Tungsten Consulting is developing procedures for environmentally friendly chemical processing of raw materials – such as graphite, large amounts of which are used in batteries
Storage batteries are in high demand: for cars and bikes used in electromobility as well as mobile electronics devices. The benefits for climate protection and health are heavily advertised but not many like to talk about the resource consumption and the burdens connected to it. ‘There are countless steps in manufacturing that could be improved to create a truly sustainable product,’ says Till Wolfram, the founder of Tungsten Consulting, a company that moved into the Centre for Photovoltaics and Renewable Energies in summer 2018.
In their office and lab spaces on the centre’s second floor, the PhD chemist and his two employees offer research and development as well as consulting for new business concepts. Graphite, the pure carbon used in pencils, is one key issue: ‘Graphite is needed for the anodes of lithium-ion batteries, the market for this is growing rapidly,’ says Wolfram. Most of the demand is met by China, followed by Brazil, Canada, and India. However, in view of the rising demand, many more mining companies have their eyes on this business field. Wolfram is in contact with a company planning to exploit a deposit in Australia. In addition to the geological requirements, the company seeks to know more about the efforts involved with bringing the desired pure graphite, with an impurity of less than 0.05 percent, to market.
‘Usually we use hydrochloric acid to dissolve impurities like quartz. But hydrochloric acid is highly toxic and, if used incorrectly, also an environmental toxin,’ says Wolfram. Using sodium hydroxide and additional processing steps, the scientist has developed an alternative procedure to an extent that will facilitate the effective mining of the materials contained in the Australian depot. ‘It enables us to circumvent the use of hydrochloric acid and safeguard resource-friendly production.’ For a long time, when it came to questions of a product’s origin, the focus was on agricultural products. Increasingly, consumers want to know how other products are produced and at which costs for the environment and the people of the origin countries. ‘There is a rise in awareness and it is affecting manufacturers. However, the additional costs can only be moderate at best,’ he says.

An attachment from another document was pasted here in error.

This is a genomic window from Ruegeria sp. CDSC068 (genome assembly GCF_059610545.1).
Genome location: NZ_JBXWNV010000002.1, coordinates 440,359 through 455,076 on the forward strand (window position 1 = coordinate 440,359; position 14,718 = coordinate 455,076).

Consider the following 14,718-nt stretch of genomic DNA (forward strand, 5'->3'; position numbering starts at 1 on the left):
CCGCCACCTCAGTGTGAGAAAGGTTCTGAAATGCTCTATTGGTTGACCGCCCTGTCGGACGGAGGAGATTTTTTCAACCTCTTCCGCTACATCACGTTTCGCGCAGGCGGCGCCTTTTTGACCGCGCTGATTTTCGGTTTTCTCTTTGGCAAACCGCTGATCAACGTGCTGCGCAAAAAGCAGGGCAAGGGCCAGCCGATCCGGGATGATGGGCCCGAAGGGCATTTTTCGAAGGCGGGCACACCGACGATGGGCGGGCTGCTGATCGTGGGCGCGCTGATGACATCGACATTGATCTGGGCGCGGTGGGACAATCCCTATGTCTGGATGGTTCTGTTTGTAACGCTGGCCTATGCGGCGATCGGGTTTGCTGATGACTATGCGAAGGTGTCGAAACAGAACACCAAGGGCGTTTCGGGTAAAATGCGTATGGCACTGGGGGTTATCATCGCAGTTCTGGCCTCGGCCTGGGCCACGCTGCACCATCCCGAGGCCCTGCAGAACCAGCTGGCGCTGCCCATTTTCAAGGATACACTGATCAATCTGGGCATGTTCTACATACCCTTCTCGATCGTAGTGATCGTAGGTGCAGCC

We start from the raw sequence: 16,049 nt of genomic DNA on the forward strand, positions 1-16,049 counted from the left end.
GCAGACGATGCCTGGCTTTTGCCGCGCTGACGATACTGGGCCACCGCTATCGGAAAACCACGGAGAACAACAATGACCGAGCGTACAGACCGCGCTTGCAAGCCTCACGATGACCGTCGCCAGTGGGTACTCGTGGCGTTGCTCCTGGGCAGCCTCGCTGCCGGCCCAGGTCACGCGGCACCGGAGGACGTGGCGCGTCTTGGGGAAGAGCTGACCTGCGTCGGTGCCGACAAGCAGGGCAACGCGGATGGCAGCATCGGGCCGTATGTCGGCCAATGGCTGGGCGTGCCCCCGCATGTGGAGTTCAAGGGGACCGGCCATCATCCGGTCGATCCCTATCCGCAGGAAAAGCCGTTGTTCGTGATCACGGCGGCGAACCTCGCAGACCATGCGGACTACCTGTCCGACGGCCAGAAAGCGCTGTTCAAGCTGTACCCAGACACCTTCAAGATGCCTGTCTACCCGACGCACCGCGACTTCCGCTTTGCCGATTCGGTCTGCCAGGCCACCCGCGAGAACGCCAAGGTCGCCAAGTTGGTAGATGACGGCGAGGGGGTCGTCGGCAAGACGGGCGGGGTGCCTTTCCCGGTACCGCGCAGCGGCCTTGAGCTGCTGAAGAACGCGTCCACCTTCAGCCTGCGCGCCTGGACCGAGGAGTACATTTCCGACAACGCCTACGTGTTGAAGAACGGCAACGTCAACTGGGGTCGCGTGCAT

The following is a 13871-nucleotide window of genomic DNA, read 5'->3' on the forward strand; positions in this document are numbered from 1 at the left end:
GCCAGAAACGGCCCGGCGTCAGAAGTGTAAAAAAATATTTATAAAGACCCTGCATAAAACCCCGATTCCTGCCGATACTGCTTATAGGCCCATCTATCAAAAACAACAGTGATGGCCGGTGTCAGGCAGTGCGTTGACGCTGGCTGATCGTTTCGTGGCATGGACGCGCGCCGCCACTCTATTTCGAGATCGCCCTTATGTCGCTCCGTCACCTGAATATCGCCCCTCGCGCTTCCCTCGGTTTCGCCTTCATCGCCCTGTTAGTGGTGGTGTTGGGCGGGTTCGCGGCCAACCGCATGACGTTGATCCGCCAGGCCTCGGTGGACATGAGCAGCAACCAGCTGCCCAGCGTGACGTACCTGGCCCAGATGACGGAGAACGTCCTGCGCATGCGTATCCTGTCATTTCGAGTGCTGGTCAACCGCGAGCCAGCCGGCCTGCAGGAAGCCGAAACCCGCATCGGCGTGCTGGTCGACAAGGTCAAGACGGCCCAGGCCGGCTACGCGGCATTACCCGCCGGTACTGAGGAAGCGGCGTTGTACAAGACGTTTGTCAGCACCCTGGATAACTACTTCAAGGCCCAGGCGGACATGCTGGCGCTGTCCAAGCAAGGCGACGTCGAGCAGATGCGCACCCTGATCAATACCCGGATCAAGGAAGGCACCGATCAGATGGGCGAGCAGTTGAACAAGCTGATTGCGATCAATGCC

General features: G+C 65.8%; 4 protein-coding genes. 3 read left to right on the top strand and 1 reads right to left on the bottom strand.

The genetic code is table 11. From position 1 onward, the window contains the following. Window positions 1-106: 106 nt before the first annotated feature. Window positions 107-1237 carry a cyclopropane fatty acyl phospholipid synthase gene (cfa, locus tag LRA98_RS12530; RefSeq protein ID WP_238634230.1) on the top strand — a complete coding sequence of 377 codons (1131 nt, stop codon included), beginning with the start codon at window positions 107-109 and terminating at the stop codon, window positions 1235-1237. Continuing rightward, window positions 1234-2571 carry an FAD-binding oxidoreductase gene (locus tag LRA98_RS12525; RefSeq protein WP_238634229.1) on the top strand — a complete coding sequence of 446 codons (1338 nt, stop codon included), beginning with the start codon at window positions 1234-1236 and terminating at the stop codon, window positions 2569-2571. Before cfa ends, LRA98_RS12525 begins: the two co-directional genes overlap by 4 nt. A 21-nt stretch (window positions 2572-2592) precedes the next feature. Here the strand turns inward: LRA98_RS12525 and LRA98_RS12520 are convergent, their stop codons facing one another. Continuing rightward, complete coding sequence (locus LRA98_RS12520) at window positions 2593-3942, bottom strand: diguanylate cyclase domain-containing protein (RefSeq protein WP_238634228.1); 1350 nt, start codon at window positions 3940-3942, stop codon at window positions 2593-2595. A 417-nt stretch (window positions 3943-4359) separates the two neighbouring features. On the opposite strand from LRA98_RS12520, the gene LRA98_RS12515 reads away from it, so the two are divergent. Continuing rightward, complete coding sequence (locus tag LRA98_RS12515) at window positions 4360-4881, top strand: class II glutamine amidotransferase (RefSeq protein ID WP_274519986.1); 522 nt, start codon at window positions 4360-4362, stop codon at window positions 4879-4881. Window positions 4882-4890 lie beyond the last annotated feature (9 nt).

His goal is to contribute to this by focusing on small and medium-sized companies for joint projects. In addition to graphite, the company also deals with other minerals and their processing, including tungsten ore, says the 38-year-old with a wink. Incidentally, his last name, Wolfram, is the German word for tungsten, the shiny heavy metal that he named his company after. He founded the firm in 2018 after obtaining a degree in chemistry from Free University and a PHD at the Fritz Haber Institute of the Max Planck Society, which are both located in the Western part of Berlin.
The good working conditions lured him to Adlershof. ‘Here, I could use a lab that was already stocked with fundamental lab equipment like a fume hood and lab tables.’ Especially for founders with high investments, this as a real opportunity. ‘Also, I had the chance to grow without having to rent a large space right off the bat,’ says Wolfram. Meanwhile, Tungsten Consulting has now indeed rented additional space at the Centre for Photovoltaics and Renewable Energies as well as the Centre for Biotechnology and the Environment II. The concept was successful and new projects are coming in, including on mineral processing, optimisation of fuel cells, or recycling of electronic waste. ‘Since raw materials are a necessity for our society and the challenges of the future,’ says Wolfram, ‘we should use them as efficiently as possible. This includes widespread recycling.’
By Ralf Nestler for Adlershof Journal